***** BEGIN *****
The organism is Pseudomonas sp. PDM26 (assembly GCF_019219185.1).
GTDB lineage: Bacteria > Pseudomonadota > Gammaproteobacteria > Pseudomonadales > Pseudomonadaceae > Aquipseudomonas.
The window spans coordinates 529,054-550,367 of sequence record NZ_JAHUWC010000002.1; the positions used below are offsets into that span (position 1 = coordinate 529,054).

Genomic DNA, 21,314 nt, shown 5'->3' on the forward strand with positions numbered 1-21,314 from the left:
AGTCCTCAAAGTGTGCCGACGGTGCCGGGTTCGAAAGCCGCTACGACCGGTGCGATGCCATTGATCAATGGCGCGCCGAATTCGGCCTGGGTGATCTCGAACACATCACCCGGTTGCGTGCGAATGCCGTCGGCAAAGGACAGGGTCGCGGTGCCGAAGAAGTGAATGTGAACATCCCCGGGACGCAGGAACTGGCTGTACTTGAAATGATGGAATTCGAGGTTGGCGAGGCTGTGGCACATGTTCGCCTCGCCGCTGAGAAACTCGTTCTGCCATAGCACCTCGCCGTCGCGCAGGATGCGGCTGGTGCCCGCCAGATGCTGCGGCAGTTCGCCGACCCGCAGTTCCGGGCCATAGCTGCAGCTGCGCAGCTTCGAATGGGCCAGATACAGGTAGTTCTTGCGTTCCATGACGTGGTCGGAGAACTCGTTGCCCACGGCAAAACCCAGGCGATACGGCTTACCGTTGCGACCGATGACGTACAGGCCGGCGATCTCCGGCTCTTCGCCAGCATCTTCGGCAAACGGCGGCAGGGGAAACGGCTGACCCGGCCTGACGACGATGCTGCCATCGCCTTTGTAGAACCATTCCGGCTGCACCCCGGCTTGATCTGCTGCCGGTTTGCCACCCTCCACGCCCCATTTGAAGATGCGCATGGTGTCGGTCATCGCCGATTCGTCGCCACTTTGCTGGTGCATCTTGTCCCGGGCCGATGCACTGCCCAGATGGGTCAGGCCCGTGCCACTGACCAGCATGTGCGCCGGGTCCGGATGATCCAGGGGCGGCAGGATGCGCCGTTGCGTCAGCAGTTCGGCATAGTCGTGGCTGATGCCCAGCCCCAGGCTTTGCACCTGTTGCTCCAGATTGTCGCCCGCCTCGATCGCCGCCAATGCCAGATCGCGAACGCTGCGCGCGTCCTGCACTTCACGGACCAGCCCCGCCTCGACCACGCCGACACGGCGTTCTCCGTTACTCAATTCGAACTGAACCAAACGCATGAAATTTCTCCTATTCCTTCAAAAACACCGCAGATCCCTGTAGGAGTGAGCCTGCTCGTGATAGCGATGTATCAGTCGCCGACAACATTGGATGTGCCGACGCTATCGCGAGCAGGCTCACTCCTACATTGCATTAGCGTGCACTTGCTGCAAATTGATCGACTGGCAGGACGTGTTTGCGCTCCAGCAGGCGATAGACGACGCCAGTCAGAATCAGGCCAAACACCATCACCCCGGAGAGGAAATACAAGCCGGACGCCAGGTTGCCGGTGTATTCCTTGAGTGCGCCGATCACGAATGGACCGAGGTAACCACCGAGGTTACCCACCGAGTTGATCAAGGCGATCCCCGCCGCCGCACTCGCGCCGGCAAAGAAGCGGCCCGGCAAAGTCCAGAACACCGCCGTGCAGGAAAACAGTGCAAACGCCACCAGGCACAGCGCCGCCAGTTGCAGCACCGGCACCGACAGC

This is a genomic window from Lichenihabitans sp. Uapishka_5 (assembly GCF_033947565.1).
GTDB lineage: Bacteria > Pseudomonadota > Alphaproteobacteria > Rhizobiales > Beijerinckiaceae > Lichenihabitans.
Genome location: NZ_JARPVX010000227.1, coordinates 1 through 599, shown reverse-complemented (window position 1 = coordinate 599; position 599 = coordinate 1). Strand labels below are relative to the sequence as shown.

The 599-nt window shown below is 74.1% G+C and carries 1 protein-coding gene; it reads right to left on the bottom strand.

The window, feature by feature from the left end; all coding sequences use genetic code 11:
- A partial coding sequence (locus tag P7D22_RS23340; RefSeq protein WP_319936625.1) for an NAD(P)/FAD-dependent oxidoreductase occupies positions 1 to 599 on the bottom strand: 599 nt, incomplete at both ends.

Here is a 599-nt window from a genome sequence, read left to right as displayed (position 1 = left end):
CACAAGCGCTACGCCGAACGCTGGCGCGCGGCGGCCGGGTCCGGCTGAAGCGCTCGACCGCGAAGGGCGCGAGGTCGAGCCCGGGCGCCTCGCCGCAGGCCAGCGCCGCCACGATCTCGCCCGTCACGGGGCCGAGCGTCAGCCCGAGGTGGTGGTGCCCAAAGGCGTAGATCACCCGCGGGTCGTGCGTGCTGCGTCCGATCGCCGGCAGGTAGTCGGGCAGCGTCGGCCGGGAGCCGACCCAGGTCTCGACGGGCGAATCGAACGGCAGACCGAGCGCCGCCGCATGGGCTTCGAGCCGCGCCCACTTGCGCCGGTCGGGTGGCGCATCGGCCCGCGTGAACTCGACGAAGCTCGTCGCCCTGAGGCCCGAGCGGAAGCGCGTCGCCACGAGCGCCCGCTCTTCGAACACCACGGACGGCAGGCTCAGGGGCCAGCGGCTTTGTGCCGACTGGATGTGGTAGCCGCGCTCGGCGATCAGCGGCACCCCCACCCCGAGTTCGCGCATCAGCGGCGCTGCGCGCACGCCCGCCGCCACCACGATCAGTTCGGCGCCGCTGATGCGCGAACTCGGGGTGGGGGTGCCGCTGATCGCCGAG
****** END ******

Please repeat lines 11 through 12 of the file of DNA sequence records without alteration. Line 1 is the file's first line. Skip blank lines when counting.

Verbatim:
- A partial coding sequence (locus tag P7D22_RS23340; RefSeq protein WP_319936625.1) for an NAD(P)/FAD-dependent oxidoreductase occupies positions 1 to 599 on the bottom strand: 599 nt, incomplete at both ends.

Here is a 599-nt window from a genome sequence, read left to right as displayed (position 1 = left end):